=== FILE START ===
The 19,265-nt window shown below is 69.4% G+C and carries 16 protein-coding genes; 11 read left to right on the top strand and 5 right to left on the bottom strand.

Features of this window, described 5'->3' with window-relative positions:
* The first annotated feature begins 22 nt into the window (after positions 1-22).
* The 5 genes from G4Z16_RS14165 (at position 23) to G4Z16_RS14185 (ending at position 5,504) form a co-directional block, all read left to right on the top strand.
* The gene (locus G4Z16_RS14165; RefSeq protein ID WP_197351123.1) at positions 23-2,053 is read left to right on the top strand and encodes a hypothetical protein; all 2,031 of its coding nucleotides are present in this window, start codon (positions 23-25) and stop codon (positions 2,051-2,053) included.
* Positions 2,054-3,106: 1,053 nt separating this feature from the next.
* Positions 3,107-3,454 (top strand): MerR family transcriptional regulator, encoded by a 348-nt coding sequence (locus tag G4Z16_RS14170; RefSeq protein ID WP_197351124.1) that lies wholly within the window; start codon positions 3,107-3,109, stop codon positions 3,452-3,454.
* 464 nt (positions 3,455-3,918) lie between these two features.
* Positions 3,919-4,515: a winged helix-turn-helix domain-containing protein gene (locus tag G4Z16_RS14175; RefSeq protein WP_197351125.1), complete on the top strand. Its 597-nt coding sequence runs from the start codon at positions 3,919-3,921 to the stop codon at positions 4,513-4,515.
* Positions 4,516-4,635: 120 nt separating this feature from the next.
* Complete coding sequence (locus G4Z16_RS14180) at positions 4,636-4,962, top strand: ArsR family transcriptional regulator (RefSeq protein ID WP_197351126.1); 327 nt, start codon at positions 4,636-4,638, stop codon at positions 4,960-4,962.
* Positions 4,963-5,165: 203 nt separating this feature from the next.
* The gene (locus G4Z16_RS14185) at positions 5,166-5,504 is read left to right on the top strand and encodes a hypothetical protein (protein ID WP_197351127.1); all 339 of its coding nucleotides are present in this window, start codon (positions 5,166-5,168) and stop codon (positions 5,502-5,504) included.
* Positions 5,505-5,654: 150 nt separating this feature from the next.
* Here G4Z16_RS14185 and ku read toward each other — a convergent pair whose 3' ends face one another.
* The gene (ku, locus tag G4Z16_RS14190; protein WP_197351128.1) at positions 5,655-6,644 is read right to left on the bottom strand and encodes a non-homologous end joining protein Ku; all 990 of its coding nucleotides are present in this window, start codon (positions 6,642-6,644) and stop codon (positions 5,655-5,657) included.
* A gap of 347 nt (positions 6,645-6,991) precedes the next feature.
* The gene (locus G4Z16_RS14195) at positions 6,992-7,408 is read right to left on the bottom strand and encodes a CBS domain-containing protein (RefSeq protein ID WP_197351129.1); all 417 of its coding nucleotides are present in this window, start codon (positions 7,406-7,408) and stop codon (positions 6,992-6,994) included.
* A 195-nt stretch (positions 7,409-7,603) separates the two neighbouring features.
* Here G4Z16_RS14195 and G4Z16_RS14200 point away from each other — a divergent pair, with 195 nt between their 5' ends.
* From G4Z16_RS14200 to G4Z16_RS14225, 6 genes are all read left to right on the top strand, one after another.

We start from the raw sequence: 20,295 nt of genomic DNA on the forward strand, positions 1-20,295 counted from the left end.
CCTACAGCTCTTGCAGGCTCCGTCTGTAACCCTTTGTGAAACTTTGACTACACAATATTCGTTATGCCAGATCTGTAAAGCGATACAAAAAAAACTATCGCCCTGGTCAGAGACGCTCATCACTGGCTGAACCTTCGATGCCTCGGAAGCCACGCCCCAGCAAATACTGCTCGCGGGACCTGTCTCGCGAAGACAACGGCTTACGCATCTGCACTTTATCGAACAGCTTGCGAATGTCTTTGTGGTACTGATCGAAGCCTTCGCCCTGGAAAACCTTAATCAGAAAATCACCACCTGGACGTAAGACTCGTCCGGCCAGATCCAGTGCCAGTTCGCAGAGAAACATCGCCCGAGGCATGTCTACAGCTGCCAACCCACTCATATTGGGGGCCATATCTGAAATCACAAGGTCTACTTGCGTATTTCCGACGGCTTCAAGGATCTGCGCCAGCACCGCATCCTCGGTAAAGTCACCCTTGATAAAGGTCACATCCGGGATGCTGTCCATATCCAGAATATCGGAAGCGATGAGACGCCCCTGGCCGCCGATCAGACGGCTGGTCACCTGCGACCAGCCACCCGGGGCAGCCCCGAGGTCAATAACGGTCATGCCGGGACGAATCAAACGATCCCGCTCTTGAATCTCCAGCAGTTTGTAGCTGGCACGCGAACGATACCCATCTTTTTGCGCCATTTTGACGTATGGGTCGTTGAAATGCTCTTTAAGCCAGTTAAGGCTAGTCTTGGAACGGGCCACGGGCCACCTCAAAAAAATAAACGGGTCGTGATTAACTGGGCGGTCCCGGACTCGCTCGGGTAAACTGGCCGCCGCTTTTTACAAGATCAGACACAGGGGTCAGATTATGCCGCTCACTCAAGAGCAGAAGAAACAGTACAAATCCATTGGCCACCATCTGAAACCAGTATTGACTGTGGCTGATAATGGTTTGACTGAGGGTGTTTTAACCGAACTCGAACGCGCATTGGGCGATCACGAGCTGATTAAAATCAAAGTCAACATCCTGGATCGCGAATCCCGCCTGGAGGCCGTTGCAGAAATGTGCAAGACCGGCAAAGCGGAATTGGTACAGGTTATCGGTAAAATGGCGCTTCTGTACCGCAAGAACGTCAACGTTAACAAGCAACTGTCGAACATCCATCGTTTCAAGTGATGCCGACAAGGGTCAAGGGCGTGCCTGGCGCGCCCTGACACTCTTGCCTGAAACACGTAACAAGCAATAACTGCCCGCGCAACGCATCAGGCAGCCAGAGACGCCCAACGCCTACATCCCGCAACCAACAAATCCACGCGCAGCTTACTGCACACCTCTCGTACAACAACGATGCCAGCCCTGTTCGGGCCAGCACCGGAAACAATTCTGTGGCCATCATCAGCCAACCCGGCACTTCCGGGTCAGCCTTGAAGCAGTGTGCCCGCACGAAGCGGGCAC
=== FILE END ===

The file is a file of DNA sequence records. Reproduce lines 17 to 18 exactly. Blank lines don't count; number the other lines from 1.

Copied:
* A gap of 347 nt (positions 6,645-6,991) precedes the next feature.
* The gene (locus G4Z16_RS14195) at positions 6,992-7,408 is read right to left on the bottom strand and encodes a CBS domain-containing protein (RefSeq protein ID WP_197351129.1); all 417 of its coding nucleotides are present in this window, start codon (positions 7,406-7,408) and stop codon (positions 6,992-6,994) included.